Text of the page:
to the authorship, and confine himself to saying whether or not the
specimens submitted are in the same handwriting; but in practice this
will be found extremely difficult, if not impossible, for the student
cannot shut his eyes to the accidental clues that invariably arise in
the examination of the evidence, and almost before he realizes it, the
most cautious expert finds himself trespassing upon ground that by right
should be the preserve of the detective.

The points raised here may, however, be safely left to be dealt with by
the judgment of the student as they arise. In the early stages of study
they will probably not present themselves with the same force and
frequency as later on, when they will be appreciated as providing useful
private pointers for guidance; and though at times they may put the
inexperienced student upon a false scent, he will have no difficulty in
detecting his error if, when in doubt, he follows the principles laid
down for the comparison of handwriting.

The first step to the examination of the anonymous letter consists in
procuring as many suspects as possible, which, as before advised, should
be lettered or numbered and put aside, until the original, which in this
case is the anonymous letter, has been studied and mastered. The
external evidence of which so much has already been said may or may not
be looked for.

Next proceed with the examination and comparison of the writings. It is
presumed that the student has prepared his notes of the peculiarities of
the original; he has now to search for them in the suspects. Suppose he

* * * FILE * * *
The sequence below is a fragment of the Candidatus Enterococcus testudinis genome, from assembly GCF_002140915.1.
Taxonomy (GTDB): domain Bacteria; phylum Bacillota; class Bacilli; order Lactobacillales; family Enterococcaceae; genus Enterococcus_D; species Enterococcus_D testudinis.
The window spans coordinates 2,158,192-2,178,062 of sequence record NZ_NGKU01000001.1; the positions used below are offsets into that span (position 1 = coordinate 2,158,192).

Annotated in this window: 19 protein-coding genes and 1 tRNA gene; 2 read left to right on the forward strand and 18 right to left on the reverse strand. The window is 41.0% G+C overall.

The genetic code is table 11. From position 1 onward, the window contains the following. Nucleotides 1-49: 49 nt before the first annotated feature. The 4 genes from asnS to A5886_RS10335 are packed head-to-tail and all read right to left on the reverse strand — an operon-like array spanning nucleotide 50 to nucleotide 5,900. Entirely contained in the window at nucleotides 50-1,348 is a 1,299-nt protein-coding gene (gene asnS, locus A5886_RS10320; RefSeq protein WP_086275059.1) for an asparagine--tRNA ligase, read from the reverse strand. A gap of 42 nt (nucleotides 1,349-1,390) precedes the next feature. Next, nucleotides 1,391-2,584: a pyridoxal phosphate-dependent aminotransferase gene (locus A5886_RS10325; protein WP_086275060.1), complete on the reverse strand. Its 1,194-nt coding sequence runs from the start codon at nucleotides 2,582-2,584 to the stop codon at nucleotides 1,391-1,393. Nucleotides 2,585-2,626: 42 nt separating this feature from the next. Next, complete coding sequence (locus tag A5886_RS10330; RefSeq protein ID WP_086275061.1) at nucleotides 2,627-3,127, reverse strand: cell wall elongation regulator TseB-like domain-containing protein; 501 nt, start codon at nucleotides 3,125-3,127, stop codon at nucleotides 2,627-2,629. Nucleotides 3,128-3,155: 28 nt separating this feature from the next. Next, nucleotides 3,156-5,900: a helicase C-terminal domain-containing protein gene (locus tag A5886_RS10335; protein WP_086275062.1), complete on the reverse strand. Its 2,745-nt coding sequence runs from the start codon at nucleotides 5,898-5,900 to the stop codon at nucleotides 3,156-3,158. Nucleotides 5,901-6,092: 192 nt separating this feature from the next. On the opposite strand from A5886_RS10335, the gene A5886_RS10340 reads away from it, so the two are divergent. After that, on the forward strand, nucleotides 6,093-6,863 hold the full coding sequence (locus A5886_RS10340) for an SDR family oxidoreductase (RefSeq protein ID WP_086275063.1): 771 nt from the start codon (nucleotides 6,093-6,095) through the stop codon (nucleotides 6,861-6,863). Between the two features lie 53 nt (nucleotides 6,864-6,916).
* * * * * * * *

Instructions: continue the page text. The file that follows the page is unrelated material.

begins with the spurs and beards, having found them well marked in the
original. He will take any one of the suspects and examine it for a
repetition of the same signs. He may follow on with the rest of the
suspects, taking advantage of his memory being fresh on this point, or
he may prefer to exhaust one suspect of all its evidences before
proceeding with another; but practice and experience will decide the
best course in this matter, and influence the line of procedure.

Whatever method is pursued, all have the same object--the discovery of
the peculiarities of the original in one or more of the suspects, and
the student will be wise if he follow accurately the course laid down in
the chapter on "How to Examine a Writing."

It is generally safe to take it for granted that the writing in an
anonymous letter is disguised. There are occasions when the author
persuades another person to write for him, but only rarely; for the
perpetrator of a contemptible act is not usually brazen and indiscreet
enough to expose himself to others. The same reasons lend strength to
the presumption that the writing will, so far as its general appearance
goes, be as much the opposite of the author's usual style as his
ingenuity can make it. The extreme back hand occurs very frequently. It
seems to be the first impulse of the anonymous writer to avoid the right
slope. Even when the normal hand is a vertical, with a tendency to back
hand, the extreme left slope is often chosen. Fortunately, the assumed